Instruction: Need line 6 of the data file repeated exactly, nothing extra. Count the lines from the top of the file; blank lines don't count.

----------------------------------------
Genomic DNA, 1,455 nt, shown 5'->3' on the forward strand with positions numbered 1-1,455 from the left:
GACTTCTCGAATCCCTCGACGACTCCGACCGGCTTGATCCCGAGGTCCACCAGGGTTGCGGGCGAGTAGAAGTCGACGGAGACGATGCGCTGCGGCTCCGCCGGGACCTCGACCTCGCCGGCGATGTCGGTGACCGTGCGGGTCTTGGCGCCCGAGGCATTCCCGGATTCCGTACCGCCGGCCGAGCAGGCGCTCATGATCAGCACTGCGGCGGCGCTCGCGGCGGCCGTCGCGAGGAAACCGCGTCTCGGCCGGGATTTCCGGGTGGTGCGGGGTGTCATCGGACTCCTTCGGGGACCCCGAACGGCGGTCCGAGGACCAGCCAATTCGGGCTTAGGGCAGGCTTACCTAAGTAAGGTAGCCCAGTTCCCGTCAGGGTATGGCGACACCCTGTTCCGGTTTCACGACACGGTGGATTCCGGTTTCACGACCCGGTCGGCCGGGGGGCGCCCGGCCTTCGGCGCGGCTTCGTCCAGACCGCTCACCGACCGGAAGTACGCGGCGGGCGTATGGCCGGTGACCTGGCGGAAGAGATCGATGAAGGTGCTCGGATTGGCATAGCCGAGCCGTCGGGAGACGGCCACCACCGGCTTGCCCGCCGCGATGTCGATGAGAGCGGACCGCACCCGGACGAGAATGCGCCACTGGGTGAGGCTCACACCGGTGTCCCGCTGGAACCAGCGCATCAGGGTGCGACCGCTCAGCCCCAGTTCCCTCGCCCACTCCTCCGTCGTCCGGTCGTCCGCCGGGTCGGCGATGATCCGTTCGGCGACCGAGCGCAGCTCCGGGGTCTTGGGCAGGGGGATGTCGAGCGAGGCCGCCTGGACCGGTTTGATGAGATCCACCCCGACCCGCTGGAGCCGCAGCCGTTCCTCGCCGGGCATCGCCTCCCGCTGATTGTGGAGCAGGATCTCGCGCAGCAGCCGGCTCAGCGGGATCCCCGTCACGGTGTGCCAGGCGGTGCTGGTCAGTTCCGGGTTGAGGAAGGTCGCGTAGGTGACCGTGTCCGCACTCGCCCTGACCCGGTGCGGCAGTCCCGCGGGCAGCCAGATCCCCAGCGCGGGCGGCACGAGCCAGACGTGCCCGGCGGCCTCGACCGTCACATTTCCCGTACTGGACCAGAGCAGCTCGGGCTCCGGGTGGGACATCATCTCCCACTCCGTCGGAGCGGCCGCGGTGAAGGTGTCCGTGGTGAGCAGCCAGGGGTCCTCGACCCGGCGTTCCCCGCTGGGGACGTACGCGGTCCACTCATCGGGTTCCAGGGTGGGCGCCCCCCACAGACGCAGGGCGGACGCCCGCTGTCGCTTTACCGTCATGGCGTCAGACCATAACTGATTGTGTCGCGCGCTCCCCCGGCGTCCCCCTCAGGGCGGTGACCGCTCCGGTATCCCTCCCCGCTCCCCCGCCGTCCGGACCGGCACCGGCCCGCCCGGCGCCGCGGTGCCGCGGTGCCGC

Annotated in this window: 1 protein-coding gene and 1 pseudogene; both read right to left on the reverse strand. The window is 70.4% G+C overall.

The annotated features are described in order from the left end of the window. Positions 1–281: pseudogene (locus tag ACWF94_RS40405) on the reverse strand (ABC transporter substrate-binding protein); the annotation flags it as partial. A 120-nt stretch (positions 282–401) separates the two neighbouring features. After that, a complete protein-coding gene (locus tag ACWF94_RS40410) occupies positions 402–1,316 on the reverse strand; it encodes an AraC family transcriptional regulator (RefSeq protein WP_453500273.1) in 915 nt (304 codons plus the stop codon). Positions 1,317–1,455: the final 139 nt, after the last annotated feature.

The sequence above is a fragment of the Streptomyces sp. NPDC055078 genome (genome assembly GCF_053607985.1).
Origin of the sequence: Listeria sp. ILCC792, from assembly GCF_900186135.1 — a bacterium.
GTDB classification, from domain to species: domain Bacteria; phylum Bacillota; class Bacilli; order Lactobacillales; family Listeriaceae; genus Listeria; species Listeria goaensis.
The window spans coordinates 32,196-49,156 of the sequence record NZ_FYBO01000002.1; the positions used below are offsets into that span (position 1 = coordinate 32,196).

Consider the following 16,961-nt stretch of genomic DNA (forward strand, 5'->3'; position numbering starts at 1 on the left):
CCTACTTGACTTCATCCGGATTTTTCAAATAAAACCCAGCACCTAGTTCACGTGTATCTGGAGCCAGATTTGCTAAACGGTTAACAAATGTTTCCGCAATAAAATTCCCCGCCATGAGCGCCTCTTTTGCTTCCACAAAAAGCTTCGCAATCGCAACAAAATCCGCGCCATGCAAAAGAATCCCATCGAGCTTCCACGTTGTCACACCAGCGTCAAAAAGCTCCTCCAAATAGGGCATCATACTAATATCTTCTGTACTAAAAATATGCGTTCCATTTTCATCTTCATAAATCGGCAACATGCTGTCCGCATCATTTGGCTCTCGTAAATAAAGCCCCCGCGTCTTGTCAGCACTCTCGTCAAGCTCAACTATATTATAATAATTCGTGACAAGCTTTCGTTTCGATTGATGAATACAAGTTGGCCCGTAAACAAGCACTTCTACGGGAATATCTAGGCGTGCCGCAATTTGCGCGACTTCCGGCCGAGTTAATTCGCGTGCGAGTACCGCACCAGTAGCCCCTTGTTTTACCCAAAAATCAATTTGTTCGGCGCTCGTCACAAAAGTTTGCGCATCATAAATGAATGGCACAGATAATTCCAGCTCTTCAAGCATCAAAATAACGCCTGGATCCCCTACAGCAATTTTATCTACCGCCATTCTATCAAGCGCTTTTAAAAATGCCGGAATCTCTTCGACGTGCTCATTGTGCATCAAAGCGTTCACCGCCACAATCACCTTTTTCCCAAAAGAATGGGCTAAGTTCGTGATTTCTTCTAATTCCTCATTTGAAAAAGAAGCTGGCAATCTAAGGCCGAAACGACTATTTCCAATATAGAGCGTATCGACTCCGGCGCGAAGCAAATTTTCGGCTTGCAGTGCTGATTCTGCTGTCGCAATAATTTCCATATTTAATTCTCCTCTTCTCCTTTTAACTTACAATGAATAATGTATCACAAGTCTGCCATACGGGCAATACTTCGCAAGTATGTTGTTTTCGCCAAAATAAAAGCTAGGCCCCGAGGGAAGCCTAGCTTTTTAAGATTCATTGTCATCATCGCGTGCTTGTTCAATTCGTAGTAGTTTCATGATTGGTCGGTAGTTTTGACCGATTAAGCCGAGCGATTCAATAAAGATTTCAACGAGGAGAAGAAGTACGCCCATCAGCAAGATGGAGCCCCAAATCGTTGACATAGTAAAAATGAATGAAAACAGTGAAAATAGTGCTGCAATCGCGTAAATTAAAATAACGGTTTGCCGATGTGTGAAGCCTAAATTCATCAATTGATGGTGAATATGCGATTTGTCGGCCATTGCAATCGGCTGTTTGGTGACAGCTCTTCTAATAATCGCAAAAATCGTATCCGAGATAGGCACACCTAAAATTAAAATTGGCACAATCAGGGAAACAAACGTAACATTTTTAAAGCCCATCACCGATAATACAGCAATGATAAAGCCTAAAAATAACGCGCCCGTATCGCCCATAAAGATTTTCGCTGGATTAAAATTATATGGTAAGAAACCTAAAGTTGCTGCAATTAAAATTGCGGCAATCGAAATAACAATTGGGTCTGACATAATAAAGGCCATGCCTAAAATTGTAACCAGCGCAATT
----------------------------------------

Origin of the sequence: Listeria sp. ILCC792, from assembly GCF_900186135.1 — a bacterium.